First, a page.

FIG. 5 resembles FIG. 4 except that an alumina honeycomb 14 has been positioned immediately downstream of the TiB2 balls to serve as an additional metal non-wettable filter.
FIG. 6 shows a somewhat different arrangement. A vessel 1 contains a molten salt layer 2, provided with a spreader plate 3, overlying a molten metal layer 7. One or more tubes 9, of a material resistant to molten salt and molten metal, extend from the molten metal layer 7 up through the molten salt layer 2 and across to the side wall of the vessel. The open lower end of the or each tube 9 is closed by a metal-wettable filter 10. Alternatively, the tube or tubes 9 could have been somewhat extended downwards and their lower ends located in a shallow well positioned on the floor of the vessel 1, which well is either lined with or filled with a metal-wettable filter material. Reference is directed to our European Patent Specification 68782 A2 for a fuller description of these and other constructions of metal-wettable filter.
FIG. 7 shows a vessel 15 divided into two parts by a baffle 16 with a metal entry trough 17 to the side of the vessel upstream of the baffle and a metal exit weir 18 from the downstream side. The metal entry trough terminates in a distributor 19 having apertures for passage of molten metal. A molten salt layer 20 is filled with alumina shapes 21 and overlies a layer 22 of fine titanium diboride particles which in turn overlies a layer 23 of coarser titanium diboride shapes. This layer 23 extends beneath the baffle 16 and is overlaid, on the downstream side thereof, by a further bed 24 of alumina shapes. The major part of the vessel is filled with molten metal, the metal/salt interface lying essentially along the boundary between the alumina shapes 21 and the fine titanium diboride shapes 22. The top surface 25 of the salt layer should be maintained a little below the distributor 19.
In operation, molten metal passes through the apertures in the distributor 19 into the molten salt layer 20 where it flows over the alumina shapes 21 at a low velocity with good metal/salt contact and little or no opportunity for salt droplet formation. The metal then flows through the thin layer 22 of fine titanium diboride particles, which aid salt retention without unduly increasing the pressure drop through the bed, through the coarse titanium diboride layer 23, through the alumina bed 24, and finally over the weir 18.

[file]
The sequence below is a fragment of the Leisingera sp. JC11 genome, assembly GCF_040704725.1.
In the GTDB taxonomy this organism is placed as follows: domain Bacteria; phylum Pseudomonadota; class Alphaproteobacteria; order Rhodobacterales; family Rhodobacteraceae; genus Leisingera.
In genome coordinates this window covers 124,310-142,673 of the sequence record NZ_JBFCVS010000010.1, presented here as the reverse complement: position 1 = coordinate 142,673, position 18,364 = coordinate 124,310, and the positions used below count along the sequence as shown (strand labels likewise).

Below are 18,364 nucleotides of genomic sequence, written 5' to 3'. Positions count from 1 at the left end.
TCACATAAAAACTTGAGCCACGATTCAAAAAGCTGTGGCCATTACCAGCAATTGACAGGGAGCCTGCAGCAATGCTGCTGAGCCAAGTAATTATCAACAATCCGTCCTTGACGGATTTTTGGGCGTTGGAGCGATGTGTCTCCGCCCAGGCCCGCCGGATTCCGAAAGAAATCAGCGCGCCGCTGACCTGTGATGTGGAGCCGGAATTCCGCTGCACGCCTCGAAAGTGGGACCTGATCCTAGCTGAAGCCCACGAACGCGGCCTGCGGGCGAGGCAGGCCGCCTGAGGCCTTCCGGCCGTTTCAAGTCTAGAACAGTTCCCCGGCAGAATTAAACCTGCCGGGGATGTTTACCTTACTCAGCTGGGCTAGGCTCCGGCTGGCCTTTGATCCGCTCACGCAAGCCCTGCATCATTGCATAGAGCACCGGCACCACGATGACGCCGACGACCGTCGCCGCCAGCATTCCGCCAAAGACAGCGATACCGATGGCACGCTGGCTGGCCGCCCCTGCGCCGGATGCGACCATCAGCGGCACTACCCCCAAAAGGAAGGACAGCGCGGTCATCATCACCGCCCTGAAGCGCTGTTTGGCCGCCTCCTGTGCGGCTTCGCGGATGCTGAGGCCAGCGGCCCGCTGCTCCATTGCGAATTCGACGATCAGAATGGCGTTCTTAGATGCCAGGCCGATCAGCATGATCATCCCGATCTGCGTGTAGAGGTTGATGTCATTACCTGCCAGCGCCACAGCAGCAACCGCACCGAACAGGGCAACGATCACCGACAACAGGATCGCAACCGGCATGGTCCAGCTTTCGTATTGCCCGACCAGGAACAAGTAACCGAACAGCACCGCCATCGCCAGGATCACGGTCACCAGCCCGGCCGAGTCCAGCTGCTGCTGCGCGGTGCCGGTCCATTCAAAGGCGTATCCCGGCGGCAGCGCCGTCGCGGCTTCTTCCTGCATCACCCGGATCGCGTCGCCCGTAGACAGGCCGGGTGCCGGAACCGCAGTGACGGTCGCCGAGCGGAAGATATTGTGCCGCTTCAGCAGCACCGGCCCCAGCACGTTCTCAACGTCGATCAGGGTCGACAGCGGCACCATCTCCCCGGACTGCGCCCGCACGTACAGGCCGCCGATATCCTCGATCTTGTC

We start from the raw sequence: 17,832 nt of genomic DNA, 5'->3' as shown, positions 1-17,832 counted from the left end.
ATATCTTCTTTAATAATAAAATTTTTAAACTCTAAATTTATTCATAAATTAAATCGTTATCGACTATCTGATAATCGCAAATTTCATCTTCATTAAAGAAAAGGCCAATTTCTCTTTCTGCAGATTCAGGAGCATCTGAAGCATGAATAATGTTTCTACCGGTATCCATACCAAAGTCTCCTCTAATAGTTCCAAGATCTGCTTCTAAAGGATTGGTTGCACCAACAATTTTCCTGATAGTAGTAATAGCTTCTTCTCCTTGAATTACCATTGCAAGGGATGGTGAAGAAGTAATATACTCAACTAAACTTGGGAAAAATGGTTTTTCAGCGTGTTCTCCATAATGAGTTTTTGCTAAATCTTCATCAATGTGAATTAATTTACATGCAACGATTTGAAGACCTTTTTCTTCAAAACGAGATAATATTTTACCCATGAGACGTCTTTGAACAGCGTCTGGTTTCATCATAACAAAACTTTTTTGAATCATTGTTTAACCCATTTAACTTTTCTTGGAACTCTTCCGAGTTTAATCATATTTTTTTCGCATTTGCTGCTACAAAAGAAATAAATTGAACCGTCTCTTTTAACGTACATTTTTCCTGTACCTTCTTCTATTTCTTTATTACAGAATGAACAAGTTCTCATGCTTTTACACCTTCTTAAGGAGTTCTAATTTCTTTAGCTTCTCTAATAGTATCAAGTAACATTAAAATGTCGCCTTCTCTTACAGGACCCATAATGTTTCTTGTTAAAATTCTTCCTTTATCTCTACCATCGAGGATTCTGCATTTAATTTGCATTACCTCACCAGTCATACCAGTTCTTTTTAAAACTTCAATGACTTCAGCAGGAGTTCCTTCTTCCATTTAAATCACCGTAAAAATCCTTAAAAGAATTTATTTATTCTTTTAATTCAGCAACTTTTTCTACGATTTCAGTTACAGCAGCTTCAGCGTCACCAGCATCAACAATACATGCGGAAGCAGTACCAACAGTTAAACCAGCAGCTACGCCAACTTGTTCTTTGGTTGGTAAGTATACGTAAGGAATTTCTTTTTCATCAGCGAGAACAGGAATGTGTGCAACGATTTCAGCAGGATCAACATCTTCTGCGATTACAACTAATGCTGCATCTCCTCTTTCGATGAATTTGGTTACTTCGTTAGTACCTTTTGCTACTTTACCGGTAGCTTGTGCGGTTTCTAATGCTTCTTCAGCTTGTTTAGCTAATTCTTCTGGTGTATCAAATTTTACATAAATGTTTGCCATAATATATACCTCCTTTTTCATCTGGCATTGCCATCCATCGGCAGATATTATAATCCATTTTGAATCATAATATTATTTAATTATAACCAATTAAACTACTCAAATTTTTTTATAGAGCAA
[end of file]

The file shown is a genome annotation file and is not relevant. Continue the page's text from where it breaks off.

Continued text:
The embodiment of FIG. 8 is similar to that shown in FIG. 7, except that the alumina bed 21 is suspended from the distributor 19, on a perforated plate 26, such that the assembly can readily be removed upwards for renewal of bed material. In operation, the entire molten salt layer 20 is positioned within the bed, the top surface being shown as 25 and the metal/salt interface as 27, and the plate 26 prevents the bed from contacting the metal wettable filter 22/23. The assembly may be formed of grey cast iron or of a suitable refractory material. The cross-sectional area of the assembly is not critical, though the larger is the cross-section the greater is the effective use of the molten salt bath. The assembly may be shaped to conform in the space between the baffle 16 and the outer wall 15 of the treatment vessel. Alternatively, the assembly may comprise simply a circular (or other) cross-section bowl with a solid side wall.
Referring to FIG. 9, a downflow sandwich filter comprises three major layers, an upstream layer 28 of non-wetted alumina, a midstream layer 29 of wetted titanium diboride and a downstream support layer 30 of non-wetted alumina. The upstream layer is itself formed of three layers of granules of progressively increasing fineness, namely a first layer 31 of 8-16 mm diameter granules, a second layer 32 of 4-8 mm diameter granules, and a third layer 33 of 2-4 mm diameter granules. The midstream layer 29 comprises 1-2 mm diameter titanium diboride particles. The downstream support layer is formed of two layers of granules, namely a first layer 34 of 1.5-4 mm diameter granules, and a second layer 35 of 8-16 mm diameter granules.
The thickness of the various layers is chosen in relation to the desired rate of flow of metal per unit area, to provide adequate filtering performance and service life without an excessive pressure drop across the filter.
Alternatively, one or more of the layers or indeed all the layers could have been formed of particles or granules of up to twice the specified diameter. Alternatively again, additional layers of titanium diboride particles could have been interpolated between the first and second layers 31, 32, and/or between the second and third layers 32, 33 of the upstream layer 28 of alumina granules.
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|Clasificación de EE.UU.||75/407, 75/412, 75/685|
|Clasificación internacional||B01D39/20, C22B9/02, C22B21/06|
|Clasificación cooperativa||C22B21/066, C22B9/023, B01D39/2072|
|Clasificación europea||B01D39/20H2, C22B21/06F, C22B9/02F|
|5 Jun 1992||FPAY||Fee payment|
Year of fee payment: 4
|16 Feb 1993||FP||Expired due to failure to pay maintenance fee|
Effective date: 19921208
|23 Jul 1996||REMI||Maintenance fee reminder mailed|
|15 Dic 1996||LAPS||Lapse for failure to pay maintenance fees|
|25 Feb 1997||FP||Expired due to failure to pay maintenance fee|
Effective date: 19961218